Sunday, March 28, 2010

He comes to bring us life

As they approached Jerusalem, the disciples praised God with joyful exuberance for all the deeds of power that they had seen.

They were not kidding. He really was the Messiah. And they knew it. And they wanted to let everybody know it.

As he arrived at Jerusalem they set him on the unridden colt of a donkey, showing the prophetic advent of the peaceable king.

Here is the prophecy (Zechariah 9:9):

Rejoice greatly, O daughter Zion!
Shout aloud, O daughter Jerusalem!
Lo, your king comes to you;
triumphant and victorious is he,
humble and riding on a donkey,
on a colt, the foal of a donkey.

He was not playing the warrior prince, but coming as a restorer, a healer, a bringer of peace, a just man. One who would make right what was wrong, who would proclaim righteous behavior as the standard of God. One who would work for justice, for all who sought peace.

He was not kidding. He knew what he was doing. He brought into the city of David the message of the Kingdom of heaven: peace, justice, the establishment of God as the one true final allegiance of all.

And he knew what this could cost him: his life.

But he stayed true to his promise, to his mission. His integrity was absolute.

And so his whole life, that had been given to redeem humankind, came to its consummation, as he led the way to the Temple, and beyond it, to the Cross, doing what was required of him.

He has told you, O mortal, what is good;
and what does the Lord require of you
but to do justice, and to love kindness,
and to walk humbly with your God? 8
(Micah 6:8)

The Pharisees said, your disciples are making a ruckus, stirring up trouble. Tell them to stop! But he rebuked them in a prophet's words: If these were to keep silent, the stones themselves would cry out - for justice.

‘Alas for you who get evil gain for your houses,
setting your nest on high
to be safe from the reach of harm!’
You have devised shame for your house
by cutting off many peoples;
you have forfeited your life.
The very stones will cry out from the wall,
and the plaster beam will respond from the woodwork.

‘Alas for you who build a town by bloodshed,
and found a city on iniquity!’
Is it not from the Lord of hosts
that peoples labour only to feed the flames,
and nations weary themselves for nothing?
But the earth will be filled
with the knowledge of the glory of the Lord,
as the waters cover the sea.

(Habbakuk 2:9-14)

Soon he would drive out of the Temple the people who were there to monetize the experience, the moneychangers and dove-keepers, the purveyors for profit in a holy place.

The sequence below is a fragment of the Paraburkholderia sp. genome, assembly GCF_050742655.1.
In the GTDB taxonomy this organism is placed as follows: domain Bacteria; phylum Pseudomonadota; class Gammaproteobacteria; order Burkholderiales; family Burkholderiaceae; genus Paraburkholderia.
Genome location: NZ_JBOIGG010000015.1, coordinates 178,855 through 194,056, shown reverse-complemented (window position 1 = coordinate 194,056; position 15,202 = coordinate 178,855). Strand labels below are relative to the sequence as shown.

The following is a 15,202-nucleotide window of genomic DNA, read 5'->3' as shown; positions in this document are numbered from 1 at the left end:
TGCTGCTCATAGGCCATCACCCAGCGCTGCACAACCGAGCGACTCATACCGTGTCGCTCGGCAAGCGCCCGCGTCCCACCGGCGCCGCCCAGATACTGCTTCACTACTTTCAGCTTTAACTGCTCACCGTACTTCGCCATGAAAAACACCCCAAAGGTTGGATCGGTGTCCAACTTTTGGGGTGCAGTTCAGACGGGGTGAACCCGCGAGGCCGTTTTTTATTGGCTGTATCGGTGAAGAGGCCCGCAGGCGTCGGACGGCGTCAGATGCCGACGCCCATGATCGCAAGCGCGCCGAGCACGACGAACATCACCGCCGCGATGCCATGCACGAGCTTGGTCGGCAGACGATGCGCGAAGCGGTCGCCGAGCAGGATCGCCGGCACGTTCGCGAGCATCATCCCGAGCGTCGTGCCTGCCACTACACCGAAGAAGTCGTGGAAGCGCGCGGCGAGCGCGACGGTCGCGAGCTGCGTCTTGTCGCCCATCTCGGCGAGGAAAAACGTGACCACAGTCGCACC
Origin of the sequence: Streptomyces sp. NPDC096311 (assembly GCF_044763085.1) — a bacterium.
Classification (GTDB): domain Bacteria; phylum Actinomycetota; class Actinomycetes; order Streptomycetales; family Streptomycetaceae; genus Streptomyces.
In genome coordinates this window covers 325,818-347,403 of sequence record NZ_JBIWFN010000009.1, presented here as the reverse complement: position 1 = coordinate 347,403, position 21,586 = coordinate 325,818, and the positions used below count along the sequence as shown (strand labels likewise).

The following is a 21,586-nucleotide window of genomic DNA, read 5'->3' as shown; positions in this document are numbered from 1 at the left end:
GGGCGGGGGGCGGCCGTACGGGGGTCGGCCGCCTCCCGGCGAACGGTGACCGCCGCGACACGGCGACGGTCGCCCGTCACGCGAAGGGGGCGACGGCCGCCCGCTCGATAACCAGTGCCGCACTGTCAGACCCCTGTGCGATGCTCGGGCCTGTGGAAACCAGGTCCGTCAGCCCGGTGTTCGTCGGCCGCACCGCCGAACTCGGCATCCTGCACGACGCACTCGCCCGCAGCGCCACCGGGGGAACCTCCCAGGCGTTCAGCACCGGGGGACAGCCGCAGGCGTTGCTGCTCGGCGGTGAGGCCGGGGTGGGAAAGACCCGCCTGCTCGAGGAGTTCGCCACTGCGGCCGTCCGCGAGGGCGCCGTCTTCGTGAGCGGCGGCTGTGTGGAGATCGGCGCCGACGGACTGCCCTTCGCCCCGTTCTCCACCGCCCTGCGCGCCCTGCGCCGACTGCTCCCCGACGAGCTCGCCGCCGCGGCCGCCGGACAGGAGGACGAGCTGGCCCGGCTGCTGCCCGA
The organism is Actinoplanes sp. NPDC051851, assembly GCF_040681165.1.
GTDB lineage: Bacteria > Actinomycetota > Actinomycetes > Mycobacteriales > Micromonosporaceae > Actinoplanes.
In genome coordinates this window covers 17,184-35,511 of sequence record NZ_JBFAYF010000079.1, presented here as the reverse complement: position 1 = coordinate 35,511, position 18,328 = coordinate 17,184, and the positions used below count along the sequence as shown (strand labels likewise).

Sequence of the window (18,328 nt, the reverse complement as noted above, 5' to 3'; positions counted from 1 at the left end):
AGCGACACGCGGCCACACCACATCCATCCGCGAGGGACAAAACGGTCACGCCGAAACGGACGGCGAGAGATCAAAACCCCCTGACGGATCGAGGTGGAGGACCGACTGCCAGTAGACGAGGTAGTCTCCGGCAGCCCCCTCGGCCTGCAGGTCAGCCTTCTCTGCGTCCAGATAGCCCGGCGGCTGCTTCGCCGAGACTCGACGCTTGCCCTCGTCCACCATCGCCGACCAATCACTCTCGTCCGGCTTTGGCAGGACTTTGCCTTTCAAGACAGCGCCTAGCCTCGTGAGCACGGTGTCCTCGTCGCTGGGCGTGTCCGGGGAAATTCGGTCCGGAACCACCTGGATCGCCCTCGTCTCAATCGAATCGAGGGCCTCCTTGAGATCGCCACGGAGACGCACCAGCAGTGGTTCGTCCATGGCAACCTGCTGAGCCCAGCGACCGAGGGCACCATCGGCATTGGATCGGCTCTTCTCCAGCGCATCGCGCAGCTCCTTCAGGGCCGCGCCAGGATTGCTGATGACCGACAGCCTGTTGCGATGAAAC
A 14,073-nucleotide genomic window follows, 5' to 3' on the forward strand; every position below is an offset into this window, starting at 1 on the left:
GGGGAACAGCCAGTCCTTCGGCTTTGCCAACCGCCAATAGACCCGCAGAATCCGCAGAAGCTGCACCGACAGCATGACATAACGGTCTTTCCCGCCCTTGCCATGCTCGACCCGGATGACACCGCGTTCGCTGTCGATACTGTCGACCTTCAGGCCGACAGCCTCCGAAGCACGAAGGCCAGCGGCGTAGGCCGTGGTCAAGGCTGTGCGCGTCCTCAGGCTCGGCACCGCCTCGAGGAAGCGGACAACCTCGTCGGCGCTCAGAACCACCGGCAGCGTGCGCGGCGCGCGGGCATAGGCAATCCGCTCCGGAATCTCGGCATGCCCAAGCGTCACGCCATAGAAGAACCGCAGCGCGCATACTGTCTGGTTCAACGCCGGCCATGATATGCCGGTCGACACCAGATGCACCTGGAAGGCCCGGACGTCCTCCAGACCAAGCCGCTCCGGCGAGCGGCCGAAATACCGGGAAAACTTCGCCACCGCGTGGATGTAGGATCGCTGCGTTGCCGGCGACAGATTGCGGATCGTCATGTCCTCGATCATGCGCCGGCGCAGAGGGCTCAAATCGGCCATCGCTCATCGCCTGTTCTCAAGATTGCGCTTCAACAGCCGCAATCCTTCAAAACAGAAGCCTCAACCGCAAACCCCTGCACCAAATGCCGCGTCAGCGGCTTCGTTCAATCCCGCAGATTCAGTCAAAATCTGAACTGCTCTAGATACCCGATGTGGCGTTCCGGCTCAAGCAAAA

He would teach in the Temple. He would eat the sacred meal of the Passover with his disciples. He would face his betrayers. He would confront the powers of this world. He would suffer under Pontius Pilate, be crucified, die, and be buried.

And he would rise again.

In every action, every word and deed he would accomplish in the coming week, Jesus would proclaim:

This is what my kingdom looks like.

From the triumphal entry into the city, through the passion, through his death, and on to his rising from the dead.

He proclaimed it:

The earth will be filled with the knowledge of the glory of the Lord, as the waters cover the sea.

(Habbakuk 2:14)

Blessed the king who comes, the king foretold in the Song of Zechariah, the Magnificat of Mary (and wasn't the Anunciation just the other day?), in the voice of John crying in the wilderness:

Prepare the way! The One is coming, who comes in God's Name.

Peace in heaven, and may it be so on earth. May we now prepare our hearts, to make him room, that we may receive our Messiah King. He is the one who brings us into just and right relationship with God, and with the world God has made. He is the one who came to give us life.

Blessed is the one who comes in the name of the Lord.
We bless you from the house of the Lord. (Psalm 118:26)

Even so, come to us, Lord Jesus. Maranatha! Amen.

May we live by faith, walk in hope and be renewed in love, until the world reflects your glory and you are all in all. Even so, come, Lord Jesus. Amen.

(Book of Common Prayer, Church of Ireland, 2004)


Almighty God, whose most dear Son went not up to joy but first he suffered pain, and entered not into glory before he was crucified: Mercifully grant that we, walking in the way of the cross, may find it none other than the way of life and peace; through Jesus Christ our Lord. Amen.


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